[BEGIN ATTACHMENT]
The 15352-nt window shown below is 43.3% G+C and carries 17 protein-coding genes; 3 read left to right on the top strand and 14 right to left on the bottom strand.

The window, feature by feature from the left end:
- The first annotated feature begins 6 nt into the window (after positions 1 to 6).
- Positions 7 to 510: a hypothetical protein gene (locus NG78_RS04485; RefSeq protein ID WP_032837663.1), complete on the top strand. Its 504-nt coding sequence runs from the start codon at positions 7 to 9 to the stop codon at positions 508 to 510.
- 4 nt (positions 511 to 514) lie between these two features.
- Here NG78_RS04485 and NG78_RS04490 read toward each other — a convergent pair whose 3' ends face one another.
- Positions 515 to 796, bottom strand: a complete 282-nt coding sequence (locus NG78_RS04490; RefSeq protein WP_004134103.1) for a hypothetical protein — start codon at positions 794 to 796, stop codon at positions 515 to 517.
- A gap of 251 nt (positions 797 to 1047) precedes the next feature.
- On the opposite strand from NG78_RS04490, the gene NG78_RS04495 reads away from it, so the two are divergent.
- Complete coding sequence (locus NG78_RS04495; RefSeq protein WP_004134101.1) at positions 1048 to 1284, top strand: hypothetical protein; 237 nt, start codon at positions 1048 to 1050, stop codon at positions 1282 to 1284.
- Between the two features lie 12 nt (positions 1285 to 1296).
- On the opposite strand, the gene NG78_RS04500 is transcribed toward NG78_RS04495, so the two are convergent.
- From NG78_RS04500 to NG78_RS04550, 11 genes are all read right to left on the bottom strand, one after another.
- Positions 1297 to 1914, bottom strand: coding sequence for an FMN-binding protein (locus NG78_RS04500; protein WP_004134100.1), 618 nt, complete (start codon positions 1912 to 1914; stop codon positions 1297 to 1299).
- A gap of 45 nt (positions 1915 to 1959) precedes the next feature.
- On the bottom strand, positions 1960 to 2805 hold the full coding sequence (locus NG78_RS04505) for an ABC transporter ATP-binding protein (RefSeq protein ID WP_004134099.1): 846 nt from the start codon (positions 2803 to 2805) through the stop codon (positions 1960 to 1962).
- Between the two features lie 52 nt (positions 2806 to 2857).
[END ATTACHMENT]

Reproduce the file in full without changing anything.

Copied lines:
The 15352-nt window shown below is 43.3% G+C and carries 17 protein-coding genes; 3 read left to right on the top strand and 14 right to left on the bottom strand.

The window, feature by feature from the left end:
- The first annotated feature begins 6 nt into the window (after positions 1 to 6).
- Positions 7 to 510: a hypothetical protein gene (locus NG78_RS04485; RefSeq protein ID WP_032837663.1), complete on the top strand. Its 504-nt coding sequence runs from the start codon at positions 7 to 9 to the stop codon at positions 508 to 510.
- 4 nt (positions 511 to 514) lie between these two features.
- Here NG78_RS04485 and NG78_RS04490 read toward each other — a convergent pair whose 3' ends face one another.
- Positions 515 to 796, bottom strand: a complete 282-nt coding sequence (locus NG78_RS04490; RefSeq protein WP_004134103.1) for a hypothetical protein — start codon at positions 794 to 796, stop codon at positions 515 to 517.
- A gap of 251 nt (positions 797 to 1047) precedes the next feature.
- On the opposite strand from NG78_RS04490, the gene NG78_RS04495 reads away from it, so the two are divergent.
- Complete coding sequence (locus NG78_RS04495; RefSeq protein WP_004134101.1) at positions 1048 to 1284, top strand: hypothetical protein; 237 nt, start codon at positions 1048 to 1050, stop codon at positions 1282 to 1284.
- Between the two features lie 12 nt (positions 1285 to 1296).
- On the opposite strand, the gene NG78_RS04500 is transcribed toward NG78_RS04495, so the two are convergent.
- From NG78_RS04500 to NG78_RS04550, 11 genes are all read right to left on the bottom strand, one after another.
- Positions 1297 to 1914, bottom strand: coding sequence for an FMN-binding protein (locus NG78_RS04500; protein WP_004134100.1), 618 nt, complete (start codon positions 1912 to 1914; stop codon positions 1297 to 1299).
- A gap of 45 nt (positions 1915 to 1959) precedes the next feature.
- On the bottom strand, positions 1960 to 2805 hold the full coding sequence (locus NG78_RS04505) for an ABC transporter ATP-binding protein (RefSeq protein ID WP_004134099.1): 846 nt from the start codon (positions 2803 to 2805) through the stop codon (positions 1960 to 1962).
- Between the two features lie 52 nt (positions 2806 to 2857).